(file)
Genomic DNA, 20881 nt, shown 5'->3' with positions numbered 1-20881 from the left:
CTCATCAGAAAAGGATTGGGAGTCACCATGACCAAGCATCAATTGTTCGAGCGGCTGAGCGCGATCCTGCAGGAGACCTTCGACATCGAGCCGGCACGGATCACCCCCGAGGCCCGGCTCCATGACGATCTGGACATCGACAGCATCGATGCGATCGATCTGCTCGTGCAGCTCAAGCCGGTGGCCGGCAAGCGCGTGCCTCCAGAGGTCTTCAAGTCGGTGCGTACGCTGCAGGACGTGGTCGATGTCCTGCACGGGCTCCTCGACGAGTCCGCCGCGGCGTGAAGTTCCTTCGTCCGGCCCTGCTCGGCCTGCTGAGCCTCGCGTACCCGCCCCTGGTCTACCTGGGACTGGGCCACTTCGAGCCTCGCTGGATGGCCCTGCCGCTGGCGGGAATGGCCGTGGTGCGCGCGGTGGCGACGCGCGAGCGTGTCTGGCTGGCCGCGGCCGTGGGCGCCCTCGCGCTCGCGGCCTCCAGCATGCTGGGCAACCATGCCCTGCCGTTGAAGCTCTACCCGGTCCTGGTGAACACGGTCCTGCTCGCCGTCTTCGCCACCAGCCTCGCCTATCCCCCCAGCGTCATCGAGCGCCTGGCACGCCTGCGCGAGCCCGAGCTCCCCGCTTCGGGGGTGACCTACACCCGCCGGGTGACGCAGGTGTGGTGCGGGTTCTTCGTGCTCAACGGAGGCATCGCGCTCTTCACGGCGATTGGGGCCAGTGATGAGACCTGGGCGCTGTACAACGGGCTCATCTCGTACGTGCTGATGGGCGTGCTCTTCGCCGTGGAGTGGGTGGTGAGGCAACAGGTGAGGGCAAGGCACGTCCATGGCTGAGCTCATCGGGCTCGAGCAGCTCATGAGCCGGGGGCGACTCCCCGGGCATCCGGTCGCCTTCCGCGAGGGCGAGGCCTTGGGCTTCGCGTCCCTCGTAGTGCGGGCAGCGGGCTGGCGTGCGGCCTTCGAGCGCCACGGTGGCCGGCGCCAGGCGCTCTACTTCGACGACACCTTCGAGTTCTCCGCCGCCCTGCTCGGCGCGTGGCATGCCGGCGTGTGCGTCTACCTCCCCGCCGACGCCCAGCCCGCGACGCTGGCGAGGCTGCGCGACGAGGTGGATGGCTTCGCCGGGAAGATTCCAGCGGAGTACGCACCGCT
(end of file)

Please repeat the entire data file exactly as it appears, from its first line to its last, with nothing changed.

Genomic DNA, 20881 nt, shown 5'->3' with positions numbered 1-20881 from the left:
CTCATCAGAAAAGGATTGGGAGTCACCATGACCAAGCATCAATTGTTCGAGCGGCTGAGCGCGATCCTGCAGGAGACCTTCGACATCGAGCCGGCACGGATCACCCCCGAGGCCCGGCTCCATGACGATCTGGACATCGACAGCATCGATGCGATCGATCTGCTCGTGCAGCTCAAGCCGGTGGCCGGCAAGCGCGTGCCTCCAGAGGTCTTCAAGTCGGTGCGTACGCTGCAGGACGTGGTCGATGTCCTGCACGGGCTCCTCGACGAGTCCGCCGCGGCGTGAAGTTCCTTCGTCCGGCCCTGCTCGGCCTGCTGAGCCTCGCGTACCCGCCCCTGGTCTACCTGGGACTGGGCCACTTCGAGCCTCGCTGGATGGCCCTGCCGCTGGCGGGAATGGCCGTGGTGCGCGCGGTGGCGACGCGCGAGCGTGTCTGGCTGGCCGCGGCCGTGGGCGCCCTCGCGCTCGCGGCCTCCAGCATGCTGGGCAACCATGCCCTGCCGTTGAAGCTCTACCCGGTCCTGGTGAACACGGTCCTGCTCGCCGTCTTCGCCACCAGCCTCGCCTATCCCCCCAGCGTCATCGAGCGCCTGGCACGCCTGCGCGAGCCCGAGCTCCCCGCTTCGGGGGTGACCTACACCCGCCGGGTGACGCAGGTGTGGTGCGGGTTCTTCGTGCTCAACGGAGGCATCGCGCTCTTCACGGCGATTGGGGCCAGTGATGAGACCTGGGCGCTGTACAACGGGCTCATCTCGTACGTGCTGATGGGCGTGCTCTTCGCCGTGGAGTGGGTGGTGAGGCAACAGGTGAGGGCAAGGCACGTCCATGGCTGAGCTCATCGGGCTCGAGCAGCTCATGAGCCGGGGGCGACTCCCCGGGCATCCGGTCGCCTTCCGCGAGGGCGAGGCCTTGGGCTTCGCGTCCCTCGTAGTGCGGGCAGCGGGCTGGCGTGCGGCCTTCGAGCGCCACGGTGGCCGGCGCCAGGCGCTCTACTTCGACGACACCTTCGAGTTCTCCGCCGCCCTGCTCGGCGCGTGGCATGCCGGCGTGTGCGTCTACCTCCCCGCCGACGCCCAGCCCGCGACGCTGGCGAGGCTGCGCGACGAGGTGGATGGCTTCGCCGGGAAGATTCCAGCGGAGTACGCACCGCT